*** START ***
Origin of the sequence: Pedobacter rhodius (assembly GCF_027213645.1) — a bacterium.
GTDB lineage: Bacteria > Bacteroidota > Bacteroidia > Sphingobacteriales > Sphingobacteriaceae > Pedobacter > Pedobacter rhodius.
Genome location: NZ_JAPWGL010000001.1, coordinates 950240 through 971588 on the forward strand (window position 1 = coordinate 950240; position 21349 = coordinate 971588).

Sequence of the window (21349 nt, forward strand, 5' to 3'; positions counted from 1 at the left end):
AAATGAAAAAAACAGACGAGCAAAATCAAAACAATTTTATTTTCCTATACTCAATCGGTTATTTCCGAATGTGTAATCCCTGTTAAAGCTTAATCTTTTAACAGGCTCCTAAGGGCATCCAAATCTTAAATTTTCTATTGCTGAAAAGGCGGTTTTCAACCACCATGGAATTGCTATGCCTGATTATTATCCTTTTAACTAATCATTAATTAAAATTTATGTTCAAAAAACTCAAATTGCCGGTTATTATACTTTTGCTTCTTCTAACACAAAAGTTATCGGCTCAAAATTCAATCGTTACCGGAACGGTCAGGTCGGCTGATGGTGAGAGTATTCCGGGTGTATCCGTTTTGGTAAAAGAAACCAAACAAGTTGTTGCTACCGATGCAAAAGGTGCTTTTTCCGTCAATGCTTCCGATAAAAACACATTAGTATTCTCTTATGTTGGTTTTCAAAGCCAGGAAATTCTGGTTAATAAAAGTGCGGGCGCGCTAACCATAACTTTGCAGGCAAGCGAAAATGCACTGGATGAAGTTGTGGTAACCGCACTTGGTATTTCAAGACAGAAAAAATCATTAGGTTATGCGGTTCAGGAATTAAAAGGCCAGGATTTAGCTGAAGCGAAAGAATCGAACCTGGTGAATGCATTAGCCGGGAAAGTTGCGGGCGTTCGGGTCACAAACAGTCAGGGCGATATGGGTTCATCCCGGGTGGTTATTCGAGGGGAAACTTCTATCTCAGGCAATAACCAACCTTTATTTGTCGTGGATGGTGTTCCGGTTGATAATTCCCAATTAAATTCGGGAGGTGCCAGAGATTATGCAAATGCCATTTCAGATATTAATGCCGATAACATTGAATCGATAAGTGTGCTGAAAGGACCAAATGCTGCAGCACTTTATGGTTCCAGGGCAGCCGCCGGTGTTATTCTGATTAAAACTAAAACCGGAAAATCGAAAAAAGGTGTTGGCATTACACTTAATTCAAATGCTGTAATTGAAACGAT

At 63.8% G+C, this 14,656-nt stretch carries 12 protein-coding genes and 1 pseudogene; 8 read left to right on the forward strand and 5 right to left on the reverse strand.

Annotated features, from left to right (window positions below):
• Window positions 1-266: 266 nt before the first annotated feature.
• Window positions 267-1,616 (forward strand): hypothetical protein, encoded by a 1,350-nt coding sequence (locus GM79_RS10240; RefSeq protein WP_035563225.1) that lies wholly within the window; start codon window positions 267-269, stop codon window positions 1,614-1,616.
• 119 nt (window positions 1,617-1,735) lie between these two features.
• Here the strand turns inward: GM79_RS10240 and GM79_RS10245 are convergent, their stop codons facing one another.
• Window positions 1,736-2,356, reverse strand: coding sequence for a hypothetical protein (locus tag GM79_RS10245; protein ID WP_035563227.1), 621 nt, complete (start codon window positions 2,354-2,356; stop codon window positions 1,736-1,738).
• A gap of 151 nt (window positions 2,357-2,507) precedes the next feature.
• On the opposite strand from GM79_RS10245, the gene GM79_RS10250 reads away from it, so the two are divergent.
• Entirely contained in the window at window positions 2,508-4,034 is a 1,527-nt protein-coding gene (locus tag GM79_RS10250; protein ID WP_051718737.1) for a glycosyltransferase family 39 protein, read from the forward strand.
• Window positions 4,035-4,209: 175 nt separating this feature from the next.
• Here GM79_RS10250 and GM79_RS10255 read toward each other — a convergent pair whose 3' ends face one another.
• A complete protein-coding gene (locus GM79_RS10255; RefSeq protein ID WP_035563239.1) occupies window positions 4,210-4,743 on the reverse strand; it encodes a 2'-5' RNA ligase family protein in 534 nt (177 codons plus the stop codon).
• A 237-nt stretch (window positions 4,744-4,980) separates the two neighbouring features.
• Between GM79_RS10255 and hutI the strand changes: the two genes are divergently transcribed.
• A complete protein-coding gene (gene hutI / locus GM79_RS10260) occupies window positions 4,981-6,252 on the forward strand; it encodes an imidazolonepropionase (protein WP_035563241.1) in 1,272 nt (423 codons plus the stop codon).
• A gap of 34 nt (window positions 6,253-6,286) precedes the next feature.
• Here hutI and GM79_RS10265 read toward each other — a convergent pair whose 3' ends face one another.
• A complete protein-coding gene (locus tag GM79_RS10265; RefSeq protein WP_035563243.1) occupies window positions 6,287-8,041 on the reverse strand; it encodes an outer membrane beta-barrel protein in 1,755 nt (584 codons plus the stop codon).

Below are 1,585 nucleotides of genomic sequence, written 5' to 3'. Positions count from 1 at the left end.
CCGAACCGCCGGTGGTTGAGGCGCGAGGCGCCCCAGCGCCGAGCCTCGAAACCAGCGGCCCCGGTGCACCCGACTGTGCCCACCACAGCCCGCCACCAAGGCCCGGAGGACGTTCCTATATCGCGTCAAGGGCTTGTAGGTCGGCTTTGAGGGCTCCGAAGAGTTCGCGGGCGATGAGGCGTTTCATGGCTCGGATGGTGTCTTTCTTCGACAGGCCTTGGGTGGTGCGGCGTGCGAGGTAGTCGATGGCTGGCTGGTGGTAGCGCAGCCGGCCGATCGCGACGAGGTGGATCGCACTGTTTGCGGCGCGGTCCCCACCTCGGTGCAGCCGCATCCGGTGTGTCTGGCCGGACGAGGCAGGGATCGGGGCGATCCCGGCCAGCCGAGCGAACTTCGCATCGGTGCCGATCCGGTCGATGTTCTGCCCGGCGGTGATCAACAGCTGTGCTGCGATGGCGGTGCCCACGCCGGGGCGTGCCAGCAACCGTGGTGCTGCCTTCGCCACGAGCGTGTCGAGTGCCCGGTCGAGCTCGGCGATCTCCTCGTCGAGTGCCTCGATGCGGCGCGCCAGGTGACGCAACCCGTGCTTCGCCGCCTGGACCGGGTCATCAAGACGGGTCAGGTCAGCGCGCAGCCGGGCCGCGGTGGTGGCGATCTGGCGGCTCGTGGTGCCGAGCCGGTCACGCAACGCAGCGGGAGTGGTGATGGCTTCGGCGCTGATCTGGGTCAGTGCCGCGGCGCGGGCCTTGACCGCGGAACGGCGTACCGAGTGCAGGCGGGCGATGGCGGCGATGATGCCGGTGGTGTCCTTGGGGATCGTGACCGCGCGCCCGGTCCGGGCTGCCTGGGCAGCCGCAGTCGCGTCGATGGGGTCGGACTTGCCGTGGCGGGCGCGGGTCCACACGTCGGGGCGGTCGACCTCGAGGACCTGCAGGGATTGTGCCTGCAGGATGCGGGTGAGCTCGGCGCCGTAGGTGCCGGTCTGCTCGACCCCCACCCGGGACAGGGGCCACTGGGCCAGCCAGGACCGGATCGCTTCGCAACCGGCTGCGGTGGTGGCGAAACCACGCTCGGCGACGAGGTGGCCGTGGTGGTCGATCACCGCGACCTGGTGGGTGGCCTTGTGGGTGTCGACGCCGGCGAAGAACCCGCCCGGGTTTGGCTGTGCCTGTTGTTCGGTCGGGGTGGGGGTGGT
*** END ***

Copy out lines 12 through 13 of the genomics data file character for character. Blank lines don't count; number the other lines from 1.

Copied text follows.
• Window positions 1,736-2,356, reverse strand: coding sequence for a hypothetical protein (locus tag GM79_RS10245; protein ID WP_035563227.1), 621 nt, complete (start codon window positions 2,354-2,356; stop codon window positions 1,736-1,738).
• A gap of 151 nt (window positions 2,357-2,507) precedes the next feature.